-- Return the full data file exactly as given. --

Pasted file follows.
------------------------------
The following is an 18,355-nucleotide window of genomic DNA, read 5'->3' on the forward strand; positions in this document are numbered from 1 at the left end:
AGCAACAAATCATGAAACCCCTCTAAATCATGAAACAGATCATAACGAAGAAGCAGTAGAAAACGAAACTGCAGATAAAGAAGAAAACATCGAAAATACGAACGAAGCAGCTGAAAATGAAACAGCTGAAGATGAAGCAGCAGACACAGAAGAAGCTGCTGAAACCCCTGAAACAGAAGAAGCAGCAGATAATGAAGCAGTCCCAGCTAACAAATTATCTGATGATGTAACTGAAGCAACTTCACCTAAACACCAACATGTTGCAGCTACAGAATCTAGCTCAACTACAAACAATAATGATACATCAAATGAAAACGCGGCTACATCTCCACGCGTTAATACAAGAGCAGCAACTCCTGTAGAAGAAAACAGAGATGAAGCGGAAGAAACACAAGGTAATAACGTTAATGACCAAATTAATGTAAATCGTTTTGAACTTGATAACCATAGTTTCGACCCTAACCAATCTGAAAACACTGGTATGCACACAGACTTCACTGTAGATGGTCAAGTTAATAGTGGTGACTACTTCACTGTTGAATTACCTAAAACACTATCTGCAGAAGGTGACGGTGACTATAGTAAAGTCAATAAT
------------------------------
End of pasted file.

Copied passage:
The following is an 18,355-nucleotide window of genomic DNA, read 5'->3' on the forward strand; positions in this document are numbered from 1 at the left end:
AGCAACAAATCATGAAACCCCTCTAAATCATGAAACAGATCATAACGAAGAAGCAGTAGAAAACGAAACTGCAGATAAAGAAGAAAACATCGAAAATACGAACGAAGCAGCTGAAAATGAAACAGCTGAAGATGAAGCAGCAGACACAGAAGAAGCTGCTGAAACCCCTGAAACAGAAGAAGCAGCAGATAATGAAGCAGTCCCAGCTAACAAATTATCTGATGATGTAACTGAAGCAACTTCACCTAAACACCAACATGTTGCAGCTACAGAATCTAGCTCAACTACAAACAATAATGATACATCAAATGAAAACGCGGCTACATCTCCACGCGTTAATACAAGAGCAGCAACTCCTGTAGAAGAAAACAGAGATGAAGCGGAAGAAACACAAGGTAATAACGTTAATGACCAAATTAATGTAAATCGTTTTGAACTTGATAACCATAGTTTCGACCCTAACCAATCTGAAAACACTGGTATGCACACAGACTTCACTGTAGATGGTCAAGTTAATAGTGGTGACTACTTCACTGTTGAATTACCTAAAACACTATCTGCAGAAGGTGACGGTGACTATAGTAAAGTCAATAAT